Student groups take this logic one step further. Members of supposedly dominant majorities, such as those who are white, male, heterosexual, or ‘cis-gendered,’ are asked to ‘check their privilege’ before they speak, while members of purportedly marginalised minorities are invited to list their oppressions: the more privileged you are deemed to be, the less valid your opinion, and vice versa. The consequence is an inverse aristocracy, whereby those deemed to have the least power are granted the highest moral authority in compensation. Instead of applying the moral law equally, it is applied relative to race, gender, sexuality, or gender identity.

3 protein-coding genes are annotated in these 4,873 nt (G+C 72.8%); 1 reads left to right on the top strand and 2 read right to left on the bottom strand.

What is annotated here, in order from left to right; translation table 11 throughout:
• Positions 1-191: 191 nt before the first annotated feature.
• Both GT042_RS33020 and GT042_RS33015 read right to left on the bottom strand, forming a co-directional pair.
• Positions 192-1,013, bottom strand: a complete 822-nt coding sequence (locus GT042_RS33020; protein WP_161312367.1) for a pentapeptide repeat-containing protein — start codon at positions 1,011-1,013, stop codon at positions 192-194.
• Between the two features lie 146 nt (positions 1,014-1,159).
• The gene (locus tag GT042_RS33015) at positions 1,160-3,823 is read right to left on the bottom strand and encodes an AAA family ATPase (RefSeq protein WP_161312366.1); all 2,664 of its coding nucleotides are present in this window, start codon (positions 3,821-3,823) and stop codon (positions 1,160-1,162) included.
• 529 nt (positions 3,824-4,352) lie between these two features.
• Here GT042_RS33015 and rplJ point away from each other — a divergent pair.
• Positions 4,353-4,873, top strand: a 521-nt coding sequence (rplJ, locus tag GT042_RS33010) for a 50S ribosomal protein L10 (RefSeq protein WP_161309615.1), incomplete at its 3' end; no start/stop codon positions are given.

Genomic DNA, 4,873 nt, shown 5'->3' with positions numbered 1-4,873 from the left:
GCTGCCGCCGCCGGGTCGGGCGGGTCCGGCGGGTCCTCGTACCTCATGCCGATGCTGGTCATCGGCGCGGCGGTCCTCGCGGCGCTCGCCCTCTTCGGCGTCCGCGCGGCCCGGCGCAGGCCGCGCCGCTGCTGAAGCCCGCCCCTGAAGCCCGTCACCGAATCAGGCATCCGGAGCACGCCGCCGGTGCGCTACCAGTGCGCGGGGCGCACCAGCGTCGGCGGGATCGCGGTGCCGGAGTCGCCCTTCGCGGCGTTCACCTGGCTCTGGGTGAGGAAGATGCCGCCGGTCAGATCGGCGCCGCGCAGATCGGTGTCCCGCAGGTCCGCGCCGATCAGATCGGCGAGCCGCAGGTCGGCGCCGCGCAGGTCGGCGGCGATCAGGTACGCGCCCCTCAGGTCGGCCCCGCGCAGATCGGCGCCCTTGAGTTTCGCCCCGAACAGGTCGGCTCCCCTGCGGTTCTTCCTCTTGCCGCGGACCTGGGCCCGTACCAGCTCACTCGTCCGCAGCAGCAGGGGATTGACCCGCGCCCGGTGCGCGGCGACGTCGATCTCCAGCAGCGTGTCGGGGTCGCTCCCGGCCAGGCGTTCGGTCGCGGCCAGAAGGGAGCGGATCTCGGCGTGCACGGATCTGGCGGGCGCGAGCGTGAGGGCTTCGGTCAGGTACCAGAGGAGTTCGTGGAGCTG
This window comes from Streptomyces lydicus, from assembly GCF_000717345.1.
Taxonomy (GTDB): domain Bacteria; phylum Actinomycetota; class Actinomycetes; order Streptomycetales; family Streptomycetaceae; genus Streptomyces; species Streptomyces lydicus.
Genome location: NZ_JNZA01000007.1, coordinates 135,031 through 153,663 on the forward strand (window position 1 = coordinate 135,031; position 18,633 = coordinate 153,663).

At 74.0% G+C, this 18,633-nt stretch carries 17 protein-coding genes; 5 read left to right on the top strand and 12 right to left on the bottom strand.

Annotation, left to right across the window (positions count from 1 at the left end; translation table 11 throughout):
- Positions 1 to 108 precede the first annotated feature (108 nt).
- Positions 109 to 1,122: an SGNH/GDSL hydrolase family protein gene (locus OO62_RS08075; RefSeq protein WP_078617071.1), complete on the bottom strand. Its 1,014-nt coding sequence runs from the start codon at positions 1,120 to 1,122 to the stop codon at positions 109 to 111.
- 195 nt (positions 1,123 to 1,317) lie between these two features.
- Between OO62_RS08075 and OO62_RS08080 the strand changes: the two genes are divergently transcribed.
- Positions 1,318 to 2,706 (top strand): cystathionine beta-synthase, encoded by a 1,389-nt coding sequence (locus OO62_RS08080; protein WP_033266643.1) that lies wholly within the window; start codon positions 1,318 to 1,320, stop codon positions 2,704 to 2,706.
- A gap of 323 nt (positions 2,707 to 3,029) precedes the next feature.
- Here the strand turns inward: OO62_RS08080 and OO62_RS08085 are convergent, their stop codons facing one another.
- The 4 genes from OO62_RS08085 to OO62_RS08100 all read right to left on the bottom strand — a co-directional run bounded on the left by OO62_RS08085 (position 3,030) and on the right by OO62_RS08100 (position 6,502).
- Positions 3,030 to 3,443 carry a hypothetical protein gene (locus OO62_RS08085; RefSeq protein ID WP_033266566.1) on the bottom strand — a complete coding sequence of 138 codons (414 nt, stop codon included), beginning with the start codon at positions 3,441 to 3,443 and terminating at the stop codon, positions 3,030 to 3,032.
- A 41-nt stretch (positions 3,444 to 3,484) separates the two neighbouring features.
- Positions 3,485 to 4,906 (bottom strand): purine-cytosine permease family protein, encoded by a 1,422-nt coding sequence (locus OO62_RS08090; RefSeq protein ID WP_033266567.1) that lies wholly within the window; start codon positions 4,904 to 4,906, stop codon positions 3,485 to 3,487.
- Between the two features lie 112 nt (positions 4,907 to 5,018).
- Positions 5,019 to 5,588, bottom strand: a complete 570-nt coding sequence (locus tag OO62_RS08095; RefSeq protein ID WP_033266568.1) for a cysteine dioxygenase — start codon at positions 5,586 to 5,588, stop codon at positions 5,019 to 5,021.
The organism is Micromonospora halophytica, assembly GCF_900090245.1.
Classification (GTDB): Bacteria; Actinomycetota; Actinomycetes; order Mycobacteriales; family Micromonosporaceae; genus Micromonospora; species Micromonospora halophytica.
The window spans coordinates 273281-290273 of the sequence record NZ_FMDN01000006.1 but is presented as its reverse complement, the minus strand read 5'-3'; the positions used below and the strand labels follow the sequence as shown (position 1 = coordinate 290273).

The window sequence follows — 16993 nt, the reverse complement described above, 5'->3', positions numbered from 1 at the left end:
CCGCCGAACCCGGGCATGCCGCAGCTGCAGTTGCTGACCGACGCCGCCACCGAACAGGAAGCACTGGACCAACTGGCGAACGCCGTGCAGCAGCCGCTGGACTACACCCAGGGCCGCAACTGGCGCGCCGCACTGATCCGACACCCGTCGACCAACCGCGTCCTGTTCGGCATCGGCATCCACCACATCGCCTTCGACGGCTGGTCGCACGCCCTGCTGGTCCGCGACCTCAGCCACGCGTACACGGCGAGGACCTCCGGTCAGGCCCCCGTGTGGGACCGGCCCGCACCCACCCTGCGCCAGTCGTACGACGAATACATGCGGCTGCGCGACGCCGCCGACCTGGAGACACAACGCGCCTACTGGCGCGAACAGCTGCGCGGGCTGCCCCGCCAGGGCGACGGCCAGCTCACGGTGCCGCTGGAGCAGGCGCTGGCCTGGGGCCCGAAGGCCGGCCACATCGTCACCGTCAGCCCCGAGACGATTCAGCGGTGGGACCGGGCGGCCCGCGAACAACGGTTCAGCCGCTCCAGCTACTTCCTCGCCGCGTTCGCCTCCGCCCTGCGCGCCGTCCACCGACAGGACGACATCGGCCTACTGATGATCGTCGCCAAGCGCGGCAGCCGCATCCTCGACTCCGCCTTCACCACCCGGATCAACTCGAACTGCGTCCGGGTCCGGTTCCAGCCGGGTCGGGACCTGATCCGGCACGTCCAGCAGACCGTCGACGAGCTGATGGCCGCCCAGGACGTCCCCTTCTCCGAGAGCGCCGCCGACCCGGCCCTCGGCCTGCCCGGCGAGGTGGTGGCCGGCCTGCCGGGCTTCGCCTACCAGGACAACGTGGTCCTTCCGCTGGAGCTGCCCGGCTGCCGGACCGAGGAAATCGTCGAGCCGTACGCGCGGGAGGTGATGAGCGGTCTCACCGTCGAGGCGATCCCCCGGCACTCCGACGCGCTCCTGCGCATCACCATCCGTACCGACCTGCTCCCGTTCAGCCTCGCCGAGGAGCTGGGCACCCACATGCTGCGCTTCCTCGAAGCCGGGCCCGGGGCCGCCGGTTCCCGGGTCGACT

The ostensible aim of elevating equality of outcome above equality before the law in this manner is to prevent social injustice. Yet the assumption that equality before the law is a hindrance to equality of outcome runs counter to the last millennium of historical experience. From Magna Carta onwards, those seeking to redress imbalances of wealth and power in society recognised that they could be substantially less oppressed if their monarchs or leaders were themselves subject to the law.

This is where the Torah was truly prescient, and why the Israelites’ experience in Egypt is so important. The Israelites did not begin as slaves in Egypt; rather, they went down at the invitation of Joseph, as vizier, and were permitted to live “off the fat of the land,” secluded in Goshen. When the famine hit Egypt, and Joseph effectively forced the Egyptians to sell themselves into slavery so as not to starve, the Israelites, along with the priestly caste, were the only people to remain free, with the right to own property and live unmolested.